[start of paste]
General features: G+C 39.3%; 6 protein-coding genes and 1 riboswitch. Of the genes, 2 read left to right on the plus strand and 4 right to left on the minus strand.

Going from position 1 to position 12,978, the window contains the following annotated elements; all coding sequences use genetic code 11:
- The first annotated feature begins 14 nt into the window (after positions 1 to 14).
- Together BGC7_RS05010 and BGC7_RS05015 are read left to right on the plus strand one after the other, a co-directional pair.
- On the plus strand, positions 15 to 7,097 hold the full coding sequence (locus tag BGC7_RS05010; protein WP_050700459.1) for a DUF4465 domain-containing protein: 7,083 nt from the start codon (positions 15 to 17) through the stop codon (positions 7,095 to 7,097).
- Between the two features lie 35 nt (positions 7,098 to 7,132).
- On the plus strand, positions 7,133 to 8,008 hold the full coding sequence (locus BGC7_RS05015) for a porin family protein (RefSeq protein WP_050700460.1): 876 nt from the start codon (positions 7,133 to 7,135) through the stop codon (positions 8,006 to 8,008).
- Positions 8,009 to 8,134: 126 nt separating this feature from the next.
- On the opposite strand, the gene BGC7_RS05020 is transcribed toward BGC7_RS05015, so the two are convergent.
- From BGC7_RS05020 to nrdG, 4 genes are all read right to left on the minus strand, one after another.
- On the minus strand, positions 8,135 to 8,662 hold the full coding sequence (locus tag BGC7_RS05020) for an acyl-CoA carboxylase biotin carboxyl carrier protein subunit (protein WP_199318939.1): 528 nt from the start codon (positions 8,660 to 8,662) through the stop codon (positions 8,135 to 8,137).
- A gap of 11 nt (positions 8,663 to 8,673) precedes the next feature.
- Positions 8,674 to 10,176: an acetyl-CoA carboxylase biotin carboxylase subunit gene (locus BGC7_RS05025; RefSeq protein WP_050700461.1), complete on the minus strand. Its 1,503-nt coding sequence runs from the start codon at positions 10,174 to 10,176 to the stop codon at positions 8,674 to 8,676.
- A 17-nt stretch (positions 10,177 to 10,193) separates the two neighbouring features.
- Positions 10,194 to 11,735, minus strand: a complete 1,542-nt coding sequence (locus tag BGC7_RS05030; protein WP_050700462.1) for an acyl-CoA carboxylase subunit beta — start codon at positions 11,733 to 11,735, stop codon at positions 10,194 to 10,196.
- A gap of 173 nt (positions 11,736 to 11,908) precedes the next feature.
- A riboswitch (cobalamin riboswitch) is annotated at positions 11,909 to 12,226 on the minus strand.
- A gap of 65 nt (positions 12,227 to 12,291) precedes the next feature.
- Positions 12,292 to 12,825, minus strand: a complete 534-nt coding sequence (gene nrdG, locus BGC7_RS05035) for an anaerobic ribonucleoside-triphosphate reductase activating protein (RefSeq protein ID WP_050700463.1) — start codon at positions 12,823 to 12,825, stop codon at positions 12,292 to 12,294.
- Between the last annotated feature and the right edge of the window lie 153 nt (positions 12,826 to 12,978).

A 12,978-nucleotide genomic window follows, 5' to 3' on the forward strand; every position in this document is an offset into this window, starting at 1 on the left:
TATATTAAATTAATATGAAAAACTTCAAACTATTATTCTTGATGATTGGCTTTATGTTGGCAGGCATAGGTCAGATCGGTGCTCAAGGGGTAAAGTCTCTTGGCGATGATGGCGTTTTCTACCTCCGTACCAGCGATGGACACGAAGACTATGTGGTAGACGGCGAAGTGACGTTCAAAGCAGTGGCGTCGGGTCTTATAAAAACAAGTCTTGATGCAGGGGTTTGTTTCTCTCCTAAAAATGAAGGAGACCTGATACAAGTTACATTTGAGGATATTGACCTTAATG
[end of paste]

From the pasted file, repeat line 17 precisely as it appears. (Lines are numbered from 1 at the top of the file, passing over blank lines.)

- A riboswitch (cobalamin riboswitch) is annotated at positions 11,909 to 12,226 on the minus strand.